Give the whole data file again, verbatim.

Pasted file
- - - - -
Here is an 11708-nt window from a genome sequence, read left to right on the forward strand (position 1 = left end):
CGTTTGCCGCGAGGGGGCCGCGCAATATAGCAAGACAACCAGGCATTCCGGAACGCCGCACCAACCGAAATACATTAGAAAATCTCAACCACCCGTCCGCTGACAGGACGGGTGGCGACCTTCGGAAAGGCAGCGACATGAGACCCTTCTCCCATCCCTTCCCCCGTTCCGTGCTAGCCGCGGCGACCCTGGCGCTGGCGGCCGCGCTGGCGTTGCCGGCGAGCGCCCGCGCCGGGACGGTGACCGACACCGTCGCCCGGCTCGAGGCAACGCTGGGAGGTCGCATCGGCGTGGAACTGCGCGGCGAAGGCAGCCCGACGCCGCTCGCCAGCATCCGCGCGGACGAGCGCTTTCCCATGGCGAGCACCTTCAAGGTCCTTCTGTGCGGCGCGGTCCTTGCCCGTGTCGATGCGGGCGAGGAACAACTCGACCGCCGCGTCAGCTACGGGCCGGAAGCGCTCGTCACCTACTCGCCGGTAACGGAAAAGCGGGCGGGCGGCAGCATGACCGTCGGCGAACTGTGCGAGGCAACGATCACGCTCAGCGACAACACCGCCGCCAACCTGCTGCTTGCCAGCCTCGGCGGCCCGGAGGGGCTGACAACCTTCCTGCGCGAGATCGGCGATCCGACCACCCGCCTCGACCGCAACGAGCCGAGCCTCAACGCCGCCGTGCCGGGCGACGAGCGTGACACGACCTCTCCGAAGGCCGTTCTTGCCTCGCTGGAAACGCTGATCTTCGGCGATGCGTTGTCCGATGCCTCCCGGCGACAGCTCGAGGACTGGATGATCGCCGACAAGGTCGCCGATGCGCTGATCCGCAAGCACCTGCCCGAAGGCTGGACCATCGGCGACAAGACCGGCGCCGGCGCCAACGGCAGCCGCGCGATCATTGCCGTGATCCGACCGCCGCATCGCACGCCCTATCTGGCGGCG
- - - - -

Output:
Here is an 11708-nt window from a genome sequence, read left to right on the forward strand (position 1 = left end):
CGTTTGCCGCGAGGGGGCCGCGCAATATAGCAAGACAACCAGGCATTCCGGAACGCCGCACCAACCGAAATACATTAGAAAATCTCAACCACCCGTCCGCTGACAGGACGGGTGGCGACCTTCGGAAAGGCAGCGACATGAGACCCTTCTCCCATCCCTTCCCCCGTTCCGTGCTAGCCGCGGCGACCCTGGCGCTGGCGGCCGCGCTGGCGTTGCCGGCGAGCGCCCGCGCCGGGACGGTGACCGACACCGTCGCCCGGCTCGAGGCAACGCTGGGAGGTCGCATCGGCGTGGAACTGCGCGGCGAAGGCAGCCCGACGCCGCTCGCCAGCATCCGCGCGGACGAGCGCTTTCCCATGGCGAGCACCTTCAAGGTCCTTCTGTGCGGCGCGGTCCTTGCCCGTGTCGATGCGGGCGAGGAACAACTCGACCGCCGCGTCAGCTACGGGCCGGAAGCGCTCGTCACCTACTCGCCGGTAACGGAAAAGCGGGCGGGCGGCAGCATGACCGTCGGCGAACTGTGCGAGGCAACGATCACGCTCAGCGACAACACCGCCGCCAACCTGCTGCTTGCCAGCCTCGGCGGCCCGGAGGGGCTGACAACCTTCCTGCGCGAGATCGGCGATCCGACCACCCGCCTCGACCGCAACGAGCCGAGCCTCAACGCCGCCGTGCCGGGCGACGAGCGTGACACGACCTCTCCGAAGGCCGTTCTTGCCTCGCTGGAAACGCTGATCTTCGGCGATGCGTTGTCCGATGCCTCCCGGCGACAGCTCGAGGACTGGATGATCGCCGACAAGGTCGCCGATGCGCTGATCCGCAAGCACCTGCCCGAAGGCTGGACCATCGGCGACAAGACCGGCGCCGGCGCCAACGGCAGCCGCGCGATCATTGCCGTGATCCGACCGCCGCATCGCACGCCCTATCTGGCGGCG